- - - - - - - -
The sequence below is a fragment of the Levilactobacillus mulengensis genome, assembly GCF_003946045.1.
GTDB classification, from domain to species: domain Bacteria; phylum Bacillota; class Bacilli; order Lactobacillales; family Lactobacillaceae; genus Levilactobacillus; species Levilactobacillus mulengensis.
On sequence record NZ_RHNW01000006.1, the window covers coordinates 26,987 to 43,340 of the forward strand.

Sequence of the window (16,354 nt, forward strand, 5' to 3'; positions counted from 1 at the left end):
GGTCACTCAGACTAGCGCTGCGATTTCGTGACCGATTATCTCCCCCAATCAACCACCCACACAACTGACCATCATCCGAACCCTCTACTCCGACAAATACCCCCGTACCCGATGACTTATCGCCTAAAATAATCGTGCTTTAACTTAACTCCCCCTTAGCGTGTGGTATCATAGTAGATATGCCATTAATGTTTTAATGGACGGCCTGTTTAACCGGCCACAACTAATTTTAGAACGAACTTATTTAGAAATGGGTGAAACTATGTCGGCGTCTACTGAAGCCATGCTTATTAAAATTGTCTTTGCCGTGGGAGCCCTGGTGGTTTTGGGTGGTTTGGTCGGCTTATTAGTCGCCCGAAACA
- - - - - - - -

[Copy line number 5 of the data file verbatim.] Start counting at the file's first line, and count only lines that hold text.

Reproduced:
GGTCACTCAGACTAGCGCTGCGATTTCGTGACCGATTATCTCCCCCAATCAACCACCCACACAACTGACCATCATCCGAACCCTCTACTCCGACAAATACCCCCGTACCCGATGACTTATCGCCTAAAATAATCGTGCTTTAACTTAACTCCCCCTTAGCGTGTGGTATCATAGTAGATATGCCATTAATGTTTTAATGGACGGCCTGTTTAACCGGCCACAACTAATTTTAGAACGAACTTATTTAGAAATGGGTGAAACTATGTCGGCGTCTACTGAAGCCATGCTTATTAAAATTGTCTTTGCCGTGGGAGCCCTGGTGGTTTTGGGTGGTTTGGTCGGCTTATTAGTCGCCCGAAACA